Twisted Fairy Tales rule during World Book Day at Atlantic with Alice & The Queen of Hearts taking starring roles
Mention the names Elsa and Anna and many young children will smile and remember the words to the hit Disney song ‘Let it Go’.
But reel off Rapunzel, Hansel & Gretel or ask a young child if they understand the moral message behind The Three Little Pigs and chances are you’ll be met with a blank expression.
It’s a sight that was once familiar at Atlantic Academy Primary on Portland but not anymore as fairy tales are an integral part of the curriculum at the school.
Twisted Fairy Tales was also the theme for this year’s range of World Book Day activities at Atlantic Academy Primary.
Children dressed up as a variety of their favourite characters from books, fairy tales or otherwise, ranging from Oliver Twist to Goldilocks and Alice in Wonderland.
Taylor Kitton (Year 2) dressed as Alice in Wonderland and pictured looking terrified of the Queen of Hearts!
Students then spent the day taking part in activities centred around fairy tales from producing videos where they explain why they love a particular fairy tale to reading sessions and interactive activities and the day finished with an all-school fairy tale themed bingo session. A fairy tale stone hunt took place on the beach nearby and was organised for the key worker and vulnerable children attending school.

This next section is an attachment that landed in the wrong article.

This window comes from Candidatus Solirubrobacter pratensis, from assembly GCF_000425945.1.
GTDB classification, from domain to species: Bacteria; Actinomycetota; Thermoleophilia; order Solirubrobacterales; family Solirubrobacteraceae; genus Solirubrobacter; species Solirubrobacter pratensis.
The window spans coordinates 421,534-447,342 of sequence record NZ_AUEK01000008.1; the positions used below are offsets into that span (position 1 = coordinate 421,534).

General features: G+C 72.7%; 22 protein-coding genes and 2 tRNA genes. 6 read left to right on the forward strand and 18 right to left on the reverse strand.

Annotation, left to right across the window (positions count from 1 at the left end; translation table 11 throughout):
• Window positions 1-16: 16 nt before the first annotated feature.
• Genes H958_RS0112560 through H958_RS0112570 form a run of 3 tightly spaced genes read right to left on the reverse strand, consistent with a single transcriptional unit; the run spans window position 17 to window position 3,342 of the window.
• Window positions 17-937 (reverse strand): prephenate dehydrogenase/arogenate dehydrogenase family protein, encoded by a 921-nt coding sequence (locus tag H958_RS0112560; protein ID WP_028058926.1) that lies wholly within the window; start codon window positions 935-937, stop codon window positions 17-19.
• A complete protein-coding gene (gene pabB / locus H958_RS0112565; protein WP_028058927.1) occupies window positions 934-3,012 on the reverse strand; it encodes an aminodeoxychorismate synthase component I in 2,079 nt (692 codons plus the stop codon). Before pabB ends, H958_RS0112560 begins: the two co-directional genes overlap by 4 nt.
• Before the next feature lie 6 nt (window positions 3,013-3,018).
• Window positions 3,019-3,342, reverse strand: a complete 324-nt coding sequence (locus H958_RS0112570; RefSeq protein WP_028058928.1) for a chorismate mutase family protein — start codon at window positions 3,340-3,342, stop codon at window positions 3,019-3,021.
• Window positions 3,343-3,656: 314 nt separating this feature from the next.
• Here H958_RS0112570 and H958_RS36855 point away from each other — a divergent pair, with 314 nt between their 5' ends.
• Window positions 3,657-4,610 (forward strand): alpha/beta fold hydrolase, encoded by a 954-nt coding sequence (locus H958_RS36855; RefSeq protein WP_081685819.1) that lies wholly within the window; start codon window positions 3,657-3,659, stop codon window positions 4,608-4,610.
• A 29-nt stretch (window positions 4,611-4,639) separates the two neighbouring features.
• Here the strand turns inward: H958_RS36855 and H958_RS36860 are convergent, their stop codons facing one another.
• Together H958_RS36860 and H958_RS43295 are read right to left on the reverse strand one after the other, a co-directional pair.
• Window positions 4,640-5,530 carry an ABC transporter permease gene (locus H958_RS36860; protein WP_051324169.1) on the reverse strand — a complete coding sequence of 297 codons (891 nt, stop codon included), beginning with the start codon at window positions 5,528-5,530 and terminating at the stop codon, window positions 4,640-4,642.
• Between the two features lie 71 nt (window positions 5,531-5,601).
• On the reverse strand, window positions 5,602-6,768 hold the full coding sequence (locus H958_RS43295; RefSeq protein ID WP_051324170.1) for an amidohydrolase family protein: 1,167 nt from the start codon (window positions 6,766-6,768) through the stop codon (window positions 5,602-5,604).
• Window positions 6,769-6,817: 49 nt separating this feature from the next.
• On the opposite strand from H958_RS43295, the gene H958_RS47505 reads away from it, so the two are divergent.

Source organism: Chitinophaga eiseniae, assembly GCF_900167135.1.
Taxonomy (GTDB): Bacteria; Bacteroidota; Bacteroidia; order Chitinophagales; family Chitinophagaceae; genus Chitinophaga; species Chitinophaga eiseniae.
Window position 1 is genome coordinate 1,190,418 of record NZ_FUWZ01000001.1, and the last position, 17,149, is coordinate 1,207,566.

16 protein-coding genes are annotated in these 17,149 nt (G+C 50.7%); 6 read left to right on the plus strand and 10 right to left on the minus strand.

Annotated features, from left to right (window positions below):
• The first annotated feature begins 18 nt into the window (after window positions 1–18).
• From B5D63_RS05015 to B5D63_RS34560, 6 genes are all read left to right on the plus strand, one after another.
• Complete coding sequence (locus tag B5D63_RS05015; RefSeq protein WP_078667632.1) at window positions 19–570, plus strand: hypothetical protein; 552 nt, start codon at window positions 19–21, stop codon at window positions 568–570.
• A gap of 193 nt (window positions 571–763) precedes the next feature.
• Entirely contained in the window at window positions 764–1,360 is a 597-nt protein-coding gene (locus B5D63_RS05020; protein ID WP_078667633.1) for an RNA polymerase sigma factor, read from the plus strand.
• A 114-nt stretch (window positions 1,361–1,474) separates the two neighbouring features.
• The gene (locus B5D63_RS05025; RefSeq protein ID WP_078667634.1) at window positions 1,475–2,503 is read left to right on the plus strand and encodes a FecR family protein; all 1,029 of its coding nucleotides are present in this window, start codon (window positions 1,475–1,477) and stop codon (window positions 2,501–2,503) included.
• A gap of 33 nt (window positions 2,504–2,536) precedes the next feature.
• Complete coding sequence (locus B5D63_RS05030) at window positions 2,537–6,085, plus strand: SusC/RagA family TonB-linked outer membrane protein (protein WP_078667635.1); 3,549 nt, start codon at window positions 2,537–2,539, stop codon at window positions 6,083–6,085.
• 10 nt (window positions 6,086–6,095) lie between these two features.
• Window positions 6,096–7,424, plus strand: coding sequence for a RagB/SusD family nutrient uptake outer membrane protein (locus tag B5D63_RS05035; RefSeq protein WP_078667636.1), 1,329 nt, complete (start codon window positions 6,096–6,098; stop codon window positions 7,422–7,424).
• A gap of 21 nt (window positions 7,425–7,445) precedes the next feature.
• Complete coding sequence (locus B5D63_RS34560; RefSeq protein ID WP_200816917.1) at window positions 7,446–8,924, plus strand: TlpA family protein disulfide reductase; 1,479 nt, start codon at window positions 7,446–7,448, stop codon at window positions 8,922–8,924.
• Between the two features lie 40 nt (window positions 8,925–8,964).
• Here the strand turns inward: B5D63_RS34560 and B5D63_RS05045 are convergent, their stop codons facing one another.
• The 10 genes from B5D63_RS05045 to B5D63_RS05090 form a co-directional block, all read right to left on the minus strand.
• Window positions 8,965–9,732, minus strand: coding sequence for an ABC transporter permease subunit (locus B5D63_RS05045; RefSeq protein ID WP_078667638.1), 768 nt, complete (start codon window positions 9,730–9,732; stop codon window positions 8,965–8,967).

Melissa Heppell, Principal of Atlantic Primary, has also ensured fairy tales are sewn into the curriculum throughout the academic year in PHSE lessons or reading sessions at the all-through school for children aged four to 16.
Explaining the moral importance of old-fashioned fairy tales, she told the Dorset Echo: ”I noticed a few years ago that many of our young students were starting school without having been exposed to old-fashioned fairy tales. They could tell you about The Lion King or Frozen but couldn’t name any old-fashioned fairy tales such as Rapunzel or The Three Little Pigs.
‘’The life lessons and morals that children are taught through traditional fairy tales simply don’t exist in modern children’s books. I also believe the traditional fairy tales provide a useful insight into style of English language that is not replicated in modern books and it’s important for children to be exposed to those old-fashioned turns of phrase and words. It gives them a useful insight into how the English language has evolved.”
Mia Gates (Y1) dressed as The Witch from Room on the Broom
Pippa Murray (Y1) dressed as a character from The Midnight Gang